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Author Topic: Timber Harvest Methods & Equipment  (Read 881220 times)

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Offline Bill Johnson

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Re: Timber Harvest Methods & Equipment
« Reply #1220 on: February 16, 2007, 03:04:58 pm »
Last winter this happened.


Now this winter we have this.








I'm pretty sure someone had some pretty mean explaining to do after this was all said and done with.

These pictures are attributed to logging operations in the central part of Ontario, say Bancroft-South River area or so I've been told.



 
Bill

Offline SwampDonkey

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Re: Timber Harvest Methods & Equipment
« Reply #1221 on: February 16, 2007, 04:53:18 pm »
What kind of a lame brainer would take a piece of heavy equipment out into that soup swamp. Any man with intelligence could see that wouldn't be a good idea.

Pre-commercial thinning pays off. :)

'If she wants to play lumberjack, she's going to have to learn to handle her end of the log.'
Dirty Harry

Offline stonebroke

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Re: Timber Harvest Methods & Equipment
« Reply #1222 on: February 16, 2007, 07:21:48 pm »
I guess they don't float so well do they. I bet the owner was not the one who did it.

stonebroke

Offline SteveB

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Re: Timber Harvest Methods & Equipment
« Reply #1223 on: February 16, 2007, 10:36:13 pm »
It's easy to look at that picture and wonder why anyone would venture into that area with equipment, but soft spots can sometimes be deceptive.  I've seen guys with many years of experince get in a pickle in areas that didn't look bad at all before-hand (never seen anything in real life go out of sight quite this bad, other than the odd picture floating around the internet)  A tracked machine like a buncher has a lot more flotation on their first pass through an area, and I've worked with them on ground that seems almost too soft to walk on.  It's the forwarders, or especially wheeled skidders that usually get into the trouble on the multiple passes over wet trails.  If the buncher's getting stuck you're prety much ... we lets just say good luck getting the wood out.

Offline logger

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Re: Timber Harvest Methods & Equipment
« Reply #1224 on: February 16, 2007, 11:17:13 pm »
Did you ever get it out bill? :o :(
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Offline SwampDonkey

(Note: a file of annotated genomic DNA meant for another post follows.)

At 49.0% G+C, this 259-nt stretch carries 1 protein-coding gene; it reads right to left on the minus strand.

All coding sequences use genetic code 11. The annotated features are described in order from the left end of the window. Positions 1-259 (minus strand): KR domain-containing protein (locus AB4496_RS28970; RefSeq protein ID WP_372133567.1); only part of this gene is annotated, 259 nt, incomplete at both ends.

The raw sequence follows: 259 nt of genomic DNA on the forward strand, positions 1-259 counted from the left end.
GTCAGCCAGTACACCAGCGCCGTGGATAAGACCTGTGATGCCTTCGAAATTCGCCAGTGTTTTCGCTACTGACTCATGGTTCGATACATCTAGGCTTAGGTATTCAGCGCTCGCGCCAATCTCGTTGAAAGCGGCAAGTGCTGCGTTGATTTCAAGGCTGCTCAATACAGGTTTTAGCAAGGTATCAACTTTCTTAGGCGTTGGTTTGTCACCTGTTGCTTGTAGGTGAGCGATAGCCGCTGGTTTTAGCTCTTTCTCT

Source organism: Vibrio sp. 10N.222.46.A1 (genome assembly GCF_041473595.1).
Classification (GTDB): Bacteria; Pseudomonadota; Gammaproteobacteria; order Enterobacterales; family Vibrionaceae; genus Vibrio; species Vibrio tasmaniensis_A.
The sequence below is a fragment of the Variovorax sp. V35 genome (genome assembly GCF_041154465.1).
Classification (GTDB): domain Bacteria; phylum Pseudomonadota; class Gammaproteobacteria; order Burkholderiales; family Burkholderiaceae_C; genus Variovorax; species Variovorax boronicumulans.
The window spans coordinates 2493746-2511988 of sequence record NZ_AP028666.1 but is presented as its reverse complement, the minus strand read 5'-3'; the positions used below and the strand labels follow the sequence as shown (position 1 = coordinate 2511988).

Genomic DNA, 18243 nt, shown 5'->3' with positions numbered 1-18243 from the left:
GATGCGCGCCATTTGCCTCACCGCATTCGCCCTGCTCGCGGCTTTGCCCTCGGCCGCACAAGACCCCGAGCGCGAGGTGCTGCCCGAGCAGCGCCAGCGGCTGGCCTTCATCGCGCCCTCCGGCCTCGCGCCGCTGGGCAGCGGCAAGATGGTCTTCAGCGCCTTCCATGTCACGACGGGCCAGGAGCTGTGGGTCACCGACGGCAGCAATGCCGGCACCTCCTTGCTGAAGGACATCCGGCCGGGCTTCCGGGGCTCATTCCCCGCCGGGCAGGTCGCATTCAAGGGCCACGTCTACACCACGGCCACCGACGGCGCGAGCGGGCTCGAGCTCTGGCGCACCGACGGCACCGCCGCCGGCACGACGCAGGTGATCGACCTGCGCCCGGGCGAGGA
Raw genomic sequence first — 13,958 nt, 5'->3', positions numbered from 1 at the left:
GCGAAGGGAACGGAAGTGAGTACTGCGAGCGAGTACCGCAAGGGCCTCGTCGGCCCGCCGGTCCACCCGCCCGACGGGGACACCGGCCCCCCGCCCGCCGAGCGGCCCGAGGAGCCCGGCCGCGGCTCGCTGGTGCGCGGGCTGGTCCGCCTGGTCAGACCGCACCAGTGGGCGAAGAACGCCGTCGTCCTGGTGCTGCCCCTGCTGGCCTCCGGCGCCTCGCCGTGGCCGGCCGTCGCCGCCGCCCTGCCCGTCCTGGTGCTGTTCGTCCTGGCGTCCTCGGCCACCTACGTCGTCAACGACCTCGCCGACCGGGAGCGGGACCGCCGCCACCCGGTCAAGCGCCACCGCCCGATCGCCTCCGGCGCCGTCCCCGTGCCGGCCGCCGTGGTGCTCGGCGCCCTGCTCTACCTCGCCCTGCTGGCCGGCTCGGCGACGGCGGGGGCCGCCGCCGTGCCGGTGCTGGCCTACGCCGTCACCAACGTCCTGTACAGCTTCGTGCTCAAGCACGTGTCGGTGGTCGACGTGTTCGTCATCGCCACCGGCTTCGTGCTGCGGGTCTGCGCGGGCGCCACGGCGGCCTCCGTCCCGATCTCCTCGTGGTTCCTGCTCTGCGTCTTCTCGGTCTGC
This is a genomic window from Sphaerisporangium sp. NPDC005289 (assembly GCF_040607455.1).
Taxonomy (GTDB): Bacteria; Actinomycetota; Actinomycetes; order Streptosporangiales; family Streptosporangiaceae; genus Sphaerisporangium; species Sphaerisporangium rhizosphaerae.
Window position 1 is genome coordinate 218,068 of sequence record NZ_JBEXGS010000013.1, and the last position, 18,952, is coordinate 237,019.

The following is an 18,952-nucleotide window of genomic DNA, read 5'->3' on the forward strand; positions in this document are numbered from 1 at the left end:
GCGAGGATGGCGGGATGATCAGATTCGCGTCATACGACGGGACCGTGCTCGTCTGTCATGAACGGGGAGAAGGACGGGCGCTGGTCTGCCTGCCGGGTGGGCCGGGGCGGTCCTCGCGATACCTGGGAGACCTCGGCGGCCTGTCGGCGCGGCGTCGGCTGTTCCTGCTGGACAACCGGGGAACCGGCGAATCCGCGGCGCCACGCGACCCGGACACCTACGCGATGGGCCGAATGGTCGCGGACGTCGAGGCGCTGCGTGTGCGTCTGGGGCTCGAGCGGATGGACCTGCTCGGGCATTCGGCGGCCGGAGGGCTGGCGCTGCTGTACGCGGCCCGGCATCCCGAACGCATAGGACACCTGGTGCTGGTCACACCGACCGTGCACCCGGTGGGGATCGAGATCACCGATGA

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Re: Timber Harvest Methods & Equipment
« Reply #1225 on: February 17, 2007, 07:15:50 am »
Well I guess you could also blame the guy doing the layout of the harvest. That would be considered wetland area and be buffered if the layout man was worth his weight. They normally running machinery through wetland and spring holes?  ;)

Pre-commercial thinning pays off. :)

'If she wants to play lumberjack, she's going to have to learn to handle her end of the log.'
Dirty Harry

Offline Woodhog

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Re: Timber Harvest Methods & Equipment
« Reply #1226 on: February 17, 2007, 09:41:26 am »
Just another day in the woods...!!!

Are we having fun yet????

Offline leweee

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Re: Timber Harvest Methods & Equipment
« Reply #1227 on: February 17, 2007, 12:11:24 pm »
Muskeg & Tea Berrie swamps have a way of letting you down :o ::) in that part of the country. Don't freeze even in the coldest winters....Trappers will walk around them. ;D
just another beaver with a chainsaw &  it's never so bad that it couldn't get worse.

Offline thecfarm

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Re: Timber Harvest Methods & Equipment
« Reply #1228 on: February 17, 2007, 04:42:51 pm »
He's back.Here's a piece of euipment he's added since he was here last Aug.




It's a John Deere grapple with a winch.It's not a big one,but this is what he wanted.He's been doing a real fine job with it.He's been going after the one's that are all over the lot.He's keeping one stand of white pine just in case we get a lot of snow again.He's ricking them up in the woods for the forwarder to pick up.Seems odd to see pine and hardwood mixed up in a pile.But that is what the forwarder is for,to sort out the logs at the landing.